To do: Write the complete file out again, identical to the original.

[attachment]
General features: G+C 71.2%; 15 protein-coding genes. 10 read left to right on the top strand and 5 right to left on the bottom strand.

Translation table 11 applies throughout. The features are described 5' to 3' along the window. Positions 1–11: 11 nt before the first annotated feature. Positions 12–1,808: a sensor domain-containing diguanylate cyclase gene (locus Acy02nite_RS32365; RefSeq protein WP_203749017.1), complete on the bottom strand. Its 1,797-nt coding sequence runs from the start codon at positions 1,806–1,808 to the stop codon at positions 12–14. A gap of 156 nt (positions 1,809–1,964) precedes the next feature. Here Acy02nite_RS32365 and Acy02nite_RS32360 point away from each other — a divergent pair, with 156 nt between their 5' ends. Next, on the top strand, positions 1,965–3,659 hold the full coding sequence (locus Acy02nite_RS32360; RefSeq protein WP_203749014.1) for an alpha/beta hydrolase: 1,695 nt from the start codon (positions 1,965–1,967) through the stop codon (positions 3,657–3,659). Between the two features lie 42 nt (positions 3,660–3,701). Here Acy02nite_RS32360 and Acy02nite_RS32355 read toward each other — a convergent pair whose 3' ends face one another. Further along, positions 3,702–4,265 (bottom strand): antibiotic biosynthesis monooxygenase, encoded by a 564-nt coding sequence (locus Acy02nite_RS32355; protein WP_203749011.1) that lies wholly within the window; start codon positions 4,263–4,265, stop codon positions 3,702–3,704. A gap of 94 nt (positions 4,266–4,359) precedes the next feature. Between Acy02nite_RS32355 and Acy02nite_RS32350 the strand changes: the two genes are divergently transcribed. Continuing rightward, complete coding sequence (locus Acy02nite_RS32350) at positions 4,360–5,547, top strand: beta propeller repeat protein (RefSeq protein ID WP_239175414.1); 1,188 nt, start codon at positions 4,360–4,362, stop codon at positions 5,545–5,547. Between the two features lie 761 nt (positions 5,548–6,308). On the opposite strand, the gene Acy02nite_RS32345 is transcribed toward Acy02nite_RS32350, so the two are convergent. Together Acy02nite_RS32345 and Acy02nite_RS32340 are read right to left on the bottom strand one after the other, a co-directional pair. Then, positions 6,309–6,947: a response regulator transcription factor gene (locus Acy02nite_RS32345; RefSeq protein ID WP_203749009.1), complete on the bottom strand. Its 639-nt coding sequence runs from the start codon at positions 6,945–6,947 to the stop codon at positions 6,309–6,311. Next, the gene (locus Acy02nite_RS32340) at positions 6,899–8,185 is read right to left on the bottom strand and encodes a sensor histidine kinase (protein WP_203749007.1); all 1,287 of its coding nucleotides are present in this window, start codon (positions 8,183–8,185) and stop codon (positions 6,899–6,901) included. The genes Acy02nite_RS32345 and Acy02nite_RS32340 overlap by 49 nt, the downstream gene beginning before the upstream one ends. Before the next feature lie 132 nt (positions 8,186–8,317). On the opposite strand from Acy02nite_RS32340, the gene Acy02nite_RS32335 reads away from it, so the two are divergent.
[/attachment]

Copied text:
General features: G+C 71.2%; 15 protein-coding genes. 10 read left to right on the top strand and 5 right to left on the bottom strand.

Translation table 11 applies throughout. The features are described 5' to 3' along the window. Positions 1–11: 11 nt before the first annotated feature. Positions 12–1,808: a sensor domain-containing diguanylate cyclase gene (locus Acy02nite_RS32365; RefSeq protein WP_203749017.1), complete on the bottom strand. Its 1,797-nt coding sequence runs from the start codon at positions 1,806–1,808 to the stop codon at positions 12–14. A gap of 156 nt (positions 1,809–1,964) precedes the next feature. Here Acy02nite_RS32365 and Acy02nite_RS32360 point away from each other — a divergent pair, with 156 nt between their 5' ends. Next, on the top strand, positions 1,965–3,659 hold the full coding sequence (locus Acy02nite_RS32360; RefSeq protein WP_203749014.1) for an alpha/beta hydrolase: 1,695 nt from the start codon (positions 1,965–1,967) through the stop codon (positions 3,657–3,659). Between the two features lie 42 nt (positions 3,660–3,701). Here Acy02nite_RS32360 and Acy02nite_RS32355 read toward each other — a convergent pair whose 3' ends face one another. Further along, positions 3,702–4,265 (bottom strand): antibiotic biosynthesis monooxygenase, encoded by a 564-nt coding sequence (locus Acy02nite_RS32355; protein WP_203749011.1) that lies wholly within the window; start codon positions 4,263–4,265, stop codon positions 3,702–3,704. A gap of 94 nt (positions 4,266–4,359) precedes the next feature. Between Acy02nite_RS32355 and Acy02nite_RS32350 the strand changes: the two genes are divergently transcribed. Continuing rightward, complete coding sequence (locus Acy02nite_RS32350) at positions 4,360–5,547, top strand: beta propeller repeat protein (RefSeq protein ID WP_239175414.1); 1,188 nt, start codon at positions 4,360–4,362, stop codon at positions 5,545–5,547. Between the two features lie 761 nt (positions 5,548–6,308). On the opposite strand, the gene Acy02nite_RS32345 is transcribed toward Acy02nite_RS32350, so the two are convergent. Together Acy02nite_RS32345 and Acy02nite_RS32340 are read right to left on the bottom strand one after the other, a co-directional pair. Then, positions 6,309–6,947: a response regulator transcription factor gene (locus Acy02nite_RS32345; RefSeq protein ID WP_203749009.1), complete on the bottom strand. Its 639-nt coding sequence runs from the start codon at positions 6,945–6,947 to the stop codon at positions 6,309–6,311. Next, the gene (locus Acy02nite_RS32340) at positions 6,899–8,185 is read right to left on the bottom strand and encodes a sensor histidine kinase (protein WP_203749007.1); all 1,287 of its coding nucleotides are present in this window, start codon (positions 8,183–8,185) and stop codon (positions 6,899–6,901) included. The genes Acy02nite_RS32345 and Acy02nite_RS32340 overlap by 49 nt, the downstream gene beginning before the upstream one ends. Before the next feature lie 132 nt (positions 8,186–8,317). On the opposite strand from Acy02nite_RS32340, the gene Acy02nite_RS32335 reads away from it, so the two are divergent.